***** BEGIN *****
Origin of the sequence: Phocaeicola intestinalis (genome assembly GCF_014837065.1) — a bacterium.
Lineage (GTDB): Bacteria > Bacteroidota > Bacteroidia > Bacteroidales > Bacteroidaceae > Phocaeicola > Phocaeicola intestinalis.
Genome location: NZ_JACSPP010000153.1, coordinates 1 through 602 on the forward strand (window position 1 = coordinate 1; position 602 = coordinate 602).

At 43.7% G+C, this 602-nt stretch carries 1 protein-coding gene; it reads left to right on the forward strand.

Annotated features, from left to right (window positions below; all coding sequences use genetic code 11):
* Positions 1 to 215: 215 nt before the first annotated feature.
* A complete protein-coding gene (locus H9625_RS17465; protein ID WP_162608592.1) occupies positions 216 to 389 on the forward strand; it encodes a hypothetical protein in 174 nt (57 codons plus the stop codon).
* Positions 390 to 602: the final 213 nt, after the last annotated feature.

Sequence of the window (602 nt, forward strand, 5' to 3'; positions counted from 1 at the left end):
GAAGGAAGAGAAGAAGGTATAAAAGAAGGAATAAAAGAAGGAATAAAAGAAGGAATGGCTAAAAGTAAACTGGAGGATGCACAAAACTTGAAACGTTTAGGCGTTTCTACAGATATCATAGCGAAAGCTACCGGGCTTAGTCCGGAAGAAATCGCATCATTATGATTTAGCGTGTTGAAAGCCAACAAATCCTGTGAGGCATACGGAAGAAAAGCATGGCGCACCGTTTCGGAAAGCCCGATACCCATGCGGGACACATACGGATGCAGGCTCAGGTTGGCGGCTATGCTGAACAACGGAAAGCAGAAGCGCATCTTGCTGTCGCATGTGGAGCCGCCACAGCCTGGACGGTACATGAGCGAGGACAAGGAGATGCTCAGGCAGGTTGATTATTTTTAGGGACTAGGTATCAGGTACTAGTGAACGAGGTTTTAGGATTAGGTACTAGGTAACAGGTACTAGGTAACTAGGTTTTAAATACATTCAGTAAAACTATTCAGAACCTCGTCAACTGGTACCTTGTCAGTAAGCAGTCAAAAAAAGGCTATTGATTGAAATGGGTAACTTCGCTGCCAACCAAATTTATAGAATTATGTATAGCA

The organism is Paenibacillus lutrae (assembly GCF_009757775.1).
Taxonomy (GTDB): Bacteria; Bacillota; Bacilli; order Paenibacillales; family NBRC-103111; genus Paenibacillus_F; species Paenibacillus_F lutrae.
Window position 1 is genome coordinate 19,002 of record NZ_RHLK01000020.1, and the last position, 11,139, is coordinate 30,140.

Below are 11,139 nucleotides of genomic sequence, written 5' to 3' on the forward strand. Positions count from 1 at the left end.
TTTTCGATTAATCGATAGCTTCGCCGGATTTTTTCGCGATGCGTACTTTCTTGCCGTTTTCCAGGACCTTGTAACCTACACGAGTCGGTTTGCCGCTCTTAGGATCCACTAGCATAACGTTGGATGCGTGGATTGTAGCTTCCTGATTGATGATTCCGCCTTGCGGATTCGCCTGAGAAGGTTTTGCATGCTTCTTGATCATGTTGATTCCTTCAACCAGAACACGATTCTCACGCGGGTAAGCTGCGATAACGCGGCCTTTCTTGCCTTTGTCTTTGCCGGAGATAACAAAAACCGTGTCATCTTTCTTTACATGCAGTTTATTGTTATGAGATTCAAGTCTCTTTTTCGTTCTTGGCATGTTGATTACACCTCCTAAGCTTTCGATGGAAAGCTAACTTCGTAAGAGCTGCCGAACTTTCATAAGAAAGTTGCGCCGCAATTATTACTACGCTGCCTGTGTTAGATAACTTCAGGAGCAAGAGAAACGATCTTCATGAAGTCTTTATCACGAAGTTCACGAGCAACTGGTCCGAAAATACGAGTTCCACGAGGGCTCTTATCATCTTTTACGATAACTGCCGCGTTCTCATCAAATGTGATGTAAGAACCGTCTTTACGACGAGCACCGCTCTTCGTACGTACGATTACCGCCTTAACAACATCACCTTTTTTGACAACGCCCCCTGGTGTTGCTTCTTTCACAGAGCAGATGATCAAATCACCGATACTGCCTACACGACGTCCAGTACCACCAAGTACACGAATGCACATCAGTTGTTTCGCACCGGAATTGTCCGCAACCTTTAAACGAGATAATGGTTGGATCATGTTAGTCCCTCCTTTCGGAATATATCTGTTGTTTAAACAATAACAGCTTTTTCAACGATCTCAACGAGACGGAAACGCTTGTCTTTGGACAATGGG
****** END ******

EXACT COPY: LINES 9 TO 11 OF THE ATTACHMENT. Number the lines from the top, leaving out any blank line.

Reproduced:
Sequence of the window (602 nt, forward strand, 5' to 3'; positions counted from 1 at the left end):
GAAGGAAGAGAAGAAGGTATAAAAGAAGGAATAAAAGAAGGAATAAAAGAAGGAATGGCTAAAAGTAAACTGGAGGATGCACAAAACTTGAAACGTTTAGGCGTTTCTACAGATATCATAGCGAAAGCTACCGGGCTTAGTCCGGAAGAAATCGCATCATTATGATTTAGCGTGTTGAAAGCCAACAAATCCTGTGAGGCATACGGAAGAAAAGCATGGCGCACCGTTTCGGAAAGCCCGATACCCATGCGGGACACATACGGATGCAGGCTCAGGTTGGCGGCTATGCTGAACAACGGAAAGCAGAAGCGCATCTTGCTGTCGCATGTGGAGCCGCCACAGCCTGGACGGTACATGAGCGAGGACAAGGAGATGCTCAGGCAGGTTGATTATTTTTAGGGACTAGGTATCAGGTACTAGTGAACGAGGTTTTAGGATTAGGTACTAGGTAACAGGTACTAGGTAACTAGGTTTTAAATACATTCAGTAAAACTATTCAGAACCTCGTCAACTGGTACCTTGTCAGTAAGCAGTCAAAAAAAGGCTATTGATTGAAATGGGTAACTTCGCTGCCAACCAAATTTATAGAATTATGTATAGCA

The organism is Paenibacillus lutrae (assembly GCF_009757775.1).